Noah writes; I have really gotten serious about my colored pencil and graphite drawings and I have improved a lot (thanks to you)! However, I was wondering how you store your art when it is on paper? Do you mat it before you frame it? How do you store it before you finish it? Do you just set it aside or do you file it, etc.? Thanks so much for all you do!

I have a few different ways that I store finished drawings to keep them from getting damaged.


If you’ve got the space to store artwork that has been framed, this is one of the safest ways to make sure that work doesn’t get smudged! I first spray the work with a finishing spray like the Matte Finish spray from Krylon. Once that is dry, I matt the work, then put it into a frame behind glass. Make sure that when you matt the work, whatever you use to keep the artwork in place is acid-free. When I was younger I used to use regular masking tape or scotch tape to tape the work to the matt, but these are not acid-free and can cause the work to yellow over time. There are plenty of acid-free alternatives available at your art supply stores.


If you’re like me and you produce so many drawings that framing them all before they sell isn’t practical due to cost and space, a portfolio can be a great way to go. Here, I also spray the work with a matte finish, then when dry put it into the portfolio. Make sure that whatever you use is intended for art and is acid-free. Using a regular school type folder with clear plastic sleeves is not the best choice unless you know for sure they are acid-free.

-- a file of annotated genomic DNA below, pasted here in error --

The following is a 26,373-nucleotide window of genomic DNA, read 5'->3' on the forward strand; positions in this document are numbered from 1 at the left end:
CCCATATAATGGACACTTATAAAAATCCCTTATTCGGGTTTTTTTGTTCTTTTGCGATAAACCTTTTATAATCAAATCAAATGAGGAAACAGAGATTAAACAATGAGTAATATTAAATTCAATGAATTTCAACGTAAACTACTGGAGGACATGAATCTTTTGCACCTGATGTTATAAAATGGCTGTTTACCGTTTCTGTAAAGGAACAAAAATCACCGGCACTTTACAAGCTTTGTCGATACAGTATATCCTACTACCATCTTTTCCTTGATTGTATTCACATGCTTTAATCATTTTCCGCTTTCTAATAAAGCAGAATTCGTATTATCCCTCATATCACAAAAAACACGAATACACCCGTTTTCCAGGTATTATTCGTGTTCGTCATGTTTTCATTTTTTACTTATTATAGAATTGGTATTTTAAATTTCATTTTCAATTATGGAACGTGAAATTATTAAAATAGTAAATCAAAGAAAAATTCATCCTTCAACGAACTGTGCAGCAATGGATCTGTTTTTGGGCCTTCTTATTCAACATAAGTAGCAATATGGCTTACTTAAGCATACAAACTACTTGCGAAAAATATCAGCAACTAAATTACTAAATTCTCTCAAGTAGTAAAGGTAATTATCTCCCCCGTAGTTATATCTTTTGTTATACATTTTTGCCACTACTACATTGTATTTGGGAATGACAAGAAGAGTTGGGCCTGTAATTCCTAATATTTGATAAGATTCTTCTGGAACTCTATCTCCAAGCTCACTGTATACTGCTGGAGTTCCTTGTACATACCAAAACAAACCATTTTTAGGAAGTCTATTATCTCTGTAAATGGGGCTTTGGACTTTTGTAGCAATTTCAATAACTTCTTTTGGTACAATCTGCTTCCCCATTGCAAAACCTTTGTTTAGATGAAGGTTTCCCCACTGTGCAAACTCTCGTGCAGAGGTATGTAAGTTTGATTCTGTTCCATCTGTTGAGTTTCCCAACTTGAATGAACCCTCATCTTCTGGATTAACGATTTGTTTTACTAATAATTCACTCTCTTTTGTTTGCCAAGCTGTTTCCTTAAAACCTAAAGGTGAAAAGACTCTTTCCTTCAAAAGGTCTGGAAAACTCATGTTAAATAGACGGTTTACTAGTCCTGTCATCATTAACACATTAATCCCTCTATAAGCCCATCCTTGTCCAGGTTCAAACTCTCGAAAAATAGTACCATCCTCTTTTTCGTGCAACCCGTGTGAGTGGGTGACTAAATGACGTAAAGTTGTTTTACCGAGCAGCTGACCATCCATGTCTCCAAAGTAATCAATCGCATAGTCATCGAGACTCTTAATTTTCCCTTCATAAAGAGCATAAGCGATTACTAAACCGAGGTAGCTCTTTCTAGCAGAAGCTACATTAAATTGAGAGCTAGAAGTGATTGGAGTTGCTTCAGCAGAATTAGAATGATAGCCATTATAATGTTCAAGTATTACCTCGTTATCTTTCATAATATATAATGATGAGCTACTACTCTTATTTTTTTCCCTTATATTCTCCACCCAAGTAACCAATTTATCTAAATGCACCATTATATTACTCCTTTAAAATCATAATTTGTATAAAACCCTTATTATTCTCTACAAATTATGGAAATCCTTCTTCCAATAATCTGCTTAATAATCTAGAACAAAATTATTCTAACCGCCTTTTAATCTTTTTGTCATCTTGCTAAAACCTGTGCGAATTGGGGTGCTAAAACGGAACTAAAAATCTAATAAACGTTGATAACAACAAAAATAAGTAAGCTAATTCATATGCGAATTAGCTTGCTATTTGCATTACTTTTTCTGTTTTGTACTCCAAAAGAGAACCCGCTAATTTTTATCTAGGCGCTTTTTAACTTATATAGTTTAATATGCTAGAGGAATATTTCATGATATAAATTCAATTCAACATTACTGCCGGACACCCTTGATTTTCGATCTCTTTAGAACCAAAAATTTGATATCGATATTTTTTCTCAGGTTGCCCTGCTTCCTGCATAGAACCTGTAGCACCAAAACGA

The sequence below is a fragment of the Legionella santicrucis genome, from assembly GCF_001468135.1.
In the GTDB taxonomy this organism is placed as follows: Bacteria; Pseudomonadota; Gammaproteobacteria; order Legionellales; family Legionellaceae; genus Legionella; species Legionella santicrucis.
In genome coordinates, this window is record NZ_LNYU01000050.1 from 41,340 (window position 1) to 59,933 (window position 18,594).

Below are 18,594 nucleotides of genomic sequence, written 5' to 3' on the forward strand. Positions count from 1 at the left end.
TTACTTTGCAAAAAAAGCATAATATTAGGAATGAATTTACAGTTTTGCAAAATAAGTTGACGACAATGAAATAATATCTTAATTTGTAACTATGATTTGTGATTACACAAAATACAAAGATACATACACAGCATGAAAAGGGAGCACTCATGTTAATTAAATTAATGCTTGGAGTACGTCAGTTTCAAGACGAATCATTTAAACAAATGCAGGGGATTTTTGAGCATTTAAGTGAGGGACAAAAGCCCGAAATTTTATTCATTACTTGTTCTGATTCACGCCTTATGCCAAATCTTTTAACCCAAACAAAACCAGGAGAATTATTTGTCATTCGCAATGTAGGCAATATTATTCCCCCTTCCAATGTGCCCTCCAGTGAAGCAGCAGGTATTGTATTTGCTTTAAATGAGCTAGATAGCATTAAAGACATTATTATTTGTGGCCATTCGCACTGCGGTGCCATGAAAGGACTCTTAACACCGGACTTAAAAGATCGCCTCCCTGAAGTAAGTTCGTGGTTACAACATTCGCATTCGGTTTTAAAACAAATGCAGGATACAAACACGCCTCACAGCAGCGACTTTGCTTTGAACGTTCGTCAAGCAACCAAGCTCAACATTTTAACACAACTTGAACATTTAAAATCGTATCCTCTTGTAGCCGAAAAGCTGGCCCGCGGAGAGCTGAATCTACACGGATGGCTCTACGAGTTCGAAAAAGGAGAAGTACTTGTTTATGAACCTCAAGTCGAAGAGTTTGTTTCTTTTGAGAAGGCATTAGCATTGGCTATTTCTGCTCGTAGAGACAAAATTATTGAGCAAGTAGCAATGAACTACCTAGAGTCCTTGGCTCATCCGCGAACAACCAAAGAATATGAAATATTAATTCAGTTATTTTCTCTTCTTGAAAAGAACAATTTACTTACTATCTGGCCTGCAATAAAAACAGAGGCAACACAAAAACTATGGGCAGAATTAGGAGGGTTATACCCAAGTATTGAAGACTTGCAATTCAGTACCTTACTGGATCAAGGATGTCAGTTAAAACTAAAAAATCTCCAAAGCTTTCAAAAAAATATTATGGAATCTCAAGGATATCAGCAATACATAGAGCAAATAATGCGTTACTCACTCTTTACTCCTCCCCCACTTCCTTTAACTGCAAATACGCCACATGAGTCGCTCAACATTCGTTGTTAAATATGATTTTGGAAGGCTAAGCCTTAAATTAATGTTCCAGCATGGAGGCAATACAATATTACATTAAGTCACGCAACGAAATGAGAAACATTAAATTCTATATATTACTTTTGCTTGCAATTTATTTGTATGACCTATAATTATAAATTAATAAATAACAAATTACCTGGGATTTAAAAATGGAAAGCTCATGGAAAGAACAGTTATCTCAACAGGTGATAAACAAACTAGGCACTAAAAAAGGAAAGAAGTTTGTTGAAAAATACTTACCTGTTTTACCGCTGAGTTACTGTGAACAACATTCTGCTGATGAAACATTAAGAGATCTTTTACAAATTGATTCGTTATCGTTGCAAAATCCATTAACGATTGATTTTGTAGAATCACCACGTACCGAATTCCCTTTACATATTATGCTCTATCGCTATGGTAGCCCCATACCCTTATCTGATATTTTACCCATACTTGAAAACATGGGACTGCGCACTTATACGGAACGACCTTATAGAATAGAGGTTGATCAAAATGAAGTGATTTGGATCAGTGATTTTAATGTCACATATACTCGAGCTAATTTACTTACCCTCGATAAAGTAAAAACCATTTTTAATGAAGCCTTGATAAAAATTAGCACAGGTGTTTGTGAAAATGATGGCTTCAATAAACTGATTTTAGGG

ClamShell Boxes

Clamshell boxes have become a new favorite for me. I mainly use these for larger pieces that don’t fit into a portfolio, for colored pencil work done with powder blender that needs to be kept flat, or for work that has charcoal or carbon pencil on it that would easily be smudged in a portfolio. I like to spray graphite or charcoal pieces with my matte finish, then I lay them flat with a piece of glassine between each project for extra protection from one piece smudging another. Glassine is great because nothing will stick to it. If I used tracing paper or another piece of paper between the work, pencil or charcoal can end up sticking to it and it increases the risk of smudging from the paper you intended to protect the work with. Glassine is also acid-free and made to protect artwork.

If I worked in powder blender on a colored pencil piece, these are always stored in the clamshell boxes after spraying with the final fixative from Brush and Pencil, then again covered with glassine. If It is a colored pencil piece that I did not use powder blender with, I do not spray anything over those (they don’t need it), but I do cover them with glassine.

You can fit several pieces stacked on top of each other within these clamshell boxes.